Autism and “I”

Since I signed up today for the Strange Loop software developer conference here in St. Louis, it seemed fitting to repost this article, originally published on my autism blog nearly three years ago. – – — — —– ——– Earlier this summer [2007] I read Douglas Hofstadter’s new book, I Am a Strange Loop. As Hofstadter mentions […]

What’s in a label? Autism, Asperger’s, and the DSM V

Several years ago, I wrote a two part article on my thoughts about whether autism should remain in the DSM. Here’s what I came up with: For now, we need to keep autism in the DSM, because it serves as the way for autism parents to help their children get the services they need to […]

What organizations need isn’t always what they want

From Seth Godin’s recent article Why ask why? The secret to creativity is curiosity… The student with no curiosity… is no problem at all. Lumps are easily managed. Same thing is true for most of the people we hire. We’d like them to follow instructions, not ask questions, not question the status quo. This reminded […]

Don’t judge a new book by an old cover

Is Google making us stupid, as Nicholas Carr and others have told us? I don’t think so. Instead, it is making us differently intelligent. Carr, et al are simply judging this difference, the new type of intelligence, against the old standards. In his article The War On Flow, 2009: Why Studies About Multitasking Are Missing […]

A systems approach to food and nutrition – Michael Pollan’s “In Defense of Food”

Eat food. Mostly plants. Not too much. These seven words make up the entirety of the “eater’s manifesto” that is the subtitle of Michael Pollan‘s book In Defense of Food: An Eater’s Manifesto. Of course, if the “doing” were as easy as the “saying”, Pollan wouldn’t have needed 200+ pages to explain the three rules […]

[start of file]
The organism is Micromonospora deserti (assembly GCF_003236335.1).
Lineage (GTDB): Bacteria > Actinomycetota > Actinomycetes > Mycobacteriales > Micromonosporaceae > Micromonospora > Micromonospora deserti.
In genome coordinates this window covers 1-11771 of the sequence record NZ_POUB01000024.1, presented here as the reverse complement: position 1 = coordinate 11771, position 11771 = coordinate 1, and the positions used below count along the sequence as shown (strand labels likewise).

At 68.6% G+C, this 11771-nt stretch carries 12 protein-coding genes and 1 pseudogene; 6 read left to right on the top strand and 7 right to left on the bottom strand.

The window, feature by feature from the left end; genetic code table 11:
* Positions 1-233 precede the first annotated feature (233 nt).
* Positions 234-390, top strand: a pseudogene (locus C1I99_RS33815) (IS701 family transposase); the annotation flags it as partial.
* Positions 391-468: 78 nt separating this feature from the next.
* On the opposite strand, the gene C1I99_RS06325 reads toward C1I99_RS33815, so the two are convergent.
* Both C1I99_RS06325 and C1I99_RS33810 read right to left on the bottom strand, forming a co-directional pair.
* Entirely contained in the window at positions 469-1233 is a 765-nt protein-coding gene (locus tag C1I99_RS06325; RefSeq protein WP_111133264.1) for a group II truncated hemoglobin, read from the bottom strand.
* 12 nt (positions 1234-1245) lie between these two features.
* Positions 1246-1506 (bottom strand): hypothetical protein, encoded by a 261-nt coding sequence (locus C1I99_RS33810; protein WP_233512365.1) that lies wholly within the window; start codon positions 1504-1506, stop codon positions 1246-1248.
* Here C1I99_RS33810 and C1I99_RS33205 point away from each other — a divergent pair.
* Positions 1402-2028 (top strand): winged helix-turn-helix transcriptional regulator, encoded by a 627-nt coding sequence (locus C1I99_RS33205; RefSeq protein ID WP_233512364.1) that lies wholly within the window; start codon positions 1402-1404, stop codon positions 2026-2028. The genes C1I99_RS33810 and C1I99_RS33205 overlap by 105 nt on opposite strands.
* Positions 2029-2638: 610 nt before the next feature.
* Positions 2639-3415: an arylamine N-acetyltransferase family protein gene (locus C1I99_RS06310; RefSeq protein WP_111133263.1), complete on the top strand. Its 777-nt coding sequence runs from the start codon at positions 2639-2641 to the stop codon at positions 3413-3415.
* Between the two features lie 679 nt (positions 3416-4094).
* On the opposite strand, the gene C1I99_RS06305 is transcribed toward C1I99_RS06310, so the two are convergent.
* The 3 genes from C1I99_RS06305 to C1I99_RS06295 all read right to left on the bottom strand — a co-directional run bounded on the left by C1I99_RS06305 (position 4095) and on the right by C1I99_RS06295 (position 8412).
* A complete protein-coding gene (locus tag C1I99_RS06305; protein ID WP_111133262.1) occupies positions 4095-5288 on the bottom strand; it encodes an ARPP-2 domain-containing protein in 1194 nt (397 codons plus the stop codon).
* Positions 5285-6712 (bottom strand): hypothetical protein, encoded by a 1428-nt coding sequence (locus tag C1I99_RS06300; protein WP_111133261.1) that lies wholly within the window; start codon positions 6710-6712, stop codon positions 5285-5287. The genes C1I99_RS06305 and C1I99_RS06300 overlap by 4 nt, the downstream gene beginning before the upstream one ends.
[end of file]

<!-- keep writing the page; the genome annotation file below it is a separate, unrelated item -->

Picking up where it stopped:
Autism and the tragedy of the commons

Last summer, I put Cooperation and the tragedy of the commons, from the Anecdote blog,  in my “to blog” pile.  It seemed relevant, but I just couldn’t quite figure out how.  In his post about an Alliance for Autism, Mike Stanton raises the problem of reconciling the individual wishes and desires of parents and adults […]

What if they had been diagnosed autistic?

If Fischer were indeed autistic, how would his life – and the history of chess, among other things – have been different if he had been diagnosed when he was young? If he had been provided the treatment and services that are typically demanded today for Asperger’s diagnoses, would he have had the impact he did? Would he have been able to have that impact, or would that ability have been “treated” out of him?

Maybe we’re all autistic (redux)

While writing my most recent post, I found myself back 2 1/2 years to something I wrote on the subject of the genetic nature autism. The following quote from the article I was discussing is quite likely the source of my opinion, expressed in The genetic basis of … everything (Or: Maybe we are all autistic), that the “autism spectrum” isn’t restricted to those with an autism diagnosis (emphasis is mine):

Genetic engineering and autism

As far as I know, all of the arguments about the increase in autism diagnoses being too rapid to be purely genetic are based on an assumption of randomness in the process. From that perspective I must admit that it seems unlikely that you could explain the increase in autism diagnoses purely to genetics.

But is this really a random process?

The genetic basis of … everything (or, Maybe we’re all autistic)

Maybe it’s because I’ve been around autism for so long now, but I can’t understand why anyone would find it so surprising that a possible “cause” of autism is a complex interaction of genes. Several recent stories (such as those documented by Kristina Chew and Mike Stanton) have made this point as if it is […]